Saturday, February 4th, on my way to CrossFit…
I’m probably ten steps away from my porch, a man calls out to gain my attention. “I like your colors,” complimenting my turquoise tights and heather grey work out tank.
He starts talking about a Kobe memorial at the forum. Said it wasn’t great and had one cheap balloon.
I politely engage with a short sigh and “oh”, but remain focused on getting to the gym.
He turns around and walks toward me as I cross the alley, and he steps uncomfortably close asking for a hug.
Normally I would freeze. Normally I would shrink and stand speechless. Being caught off guard and receiving unwanted attention can easily be triggering. And situations like this usually leave me with regret and lots of feelings that I refuse to process.
Instead I loudly and clearly stated that I was NOT a hugger. My voice startled him and he backed off. He said ok, retreating to the side as I continued toward the gym. As he walked down the alley, he yells out “Hey I live at 3356 76th Street, if you ever wanna go out.”
I keep walking. Each step grounds me in pride.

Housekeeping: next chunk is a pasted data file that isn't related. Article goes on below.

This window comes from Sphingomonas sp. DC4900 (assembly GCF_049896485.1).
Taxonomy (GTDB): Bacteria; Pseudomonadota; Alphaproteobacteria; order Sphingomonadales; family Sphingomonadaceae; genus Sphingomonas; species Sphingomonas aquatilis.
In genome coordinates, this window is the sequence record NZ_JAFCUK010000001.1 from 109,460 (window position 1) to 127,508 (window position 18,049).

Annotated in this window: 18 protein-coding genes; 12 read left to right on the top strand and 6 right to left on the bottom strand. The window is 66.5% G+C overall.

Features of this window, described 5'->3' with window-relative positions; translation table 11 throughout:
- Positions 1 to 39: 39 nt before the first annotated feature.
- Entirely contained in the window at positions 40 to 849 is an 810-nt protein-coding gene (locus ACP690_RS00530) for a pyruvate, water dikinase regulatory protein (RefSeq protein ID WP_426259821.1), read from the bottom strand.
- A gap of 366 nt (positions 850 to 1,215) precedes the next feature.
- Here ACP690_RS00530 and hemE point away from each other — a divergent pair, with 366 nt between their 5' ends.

It reminded me of a memorable moment when I was sitting in a writing group of fellow teacher-writers, I listened to a friend tell her story.
Stacey was 18. At home and a stranger broke in her bedroom and began to rape her.
She spoke to him unafraid. Stacey whispered to the rapist “It feels good, don’t stop,” because that’s what she was taught in school. She recalled that she was told “they’ll be disgusted and stop if rape is perceived as pleasure.” It worked. Although he had raped, hit, choked and robbed her within perhaps 20 minutes. He stopped and left.
He didn’t have prolonged power over her. He didn’t win.
Stacey’s voice, determination, and power were so opposite of my own. This was the first time that I heard of a survivor not freezing, becoming speechless, or going into shock.
I wish I had that courage when I needed it. My whole body broke down as I uncontrollably sobbed that day and told her how happy I felt for her. Stacey fully understood and was supportive.
Stacey’s determination has stayed with me, in the form of awe and motivation.
When this overly entitled fan came toward me, I spoke out and felt empowered. I didn’t consider his feelings or needs. Without hesitation I put myself first and was in control. And it worked.
After decades of not having the strength and feeling suffocated by trauma, I always regret not acting in the moment. Clarity would haunt me afterward with all the things I could have said or done.
But today, there’s a new version of me. This became my Stacey moment, where I stood with her, represented fully in my own strength.
The tireless work has been done. I’m not afraid. I have a voice. I speak up. I will not shrink.
And for the record…I am definitely a hugger.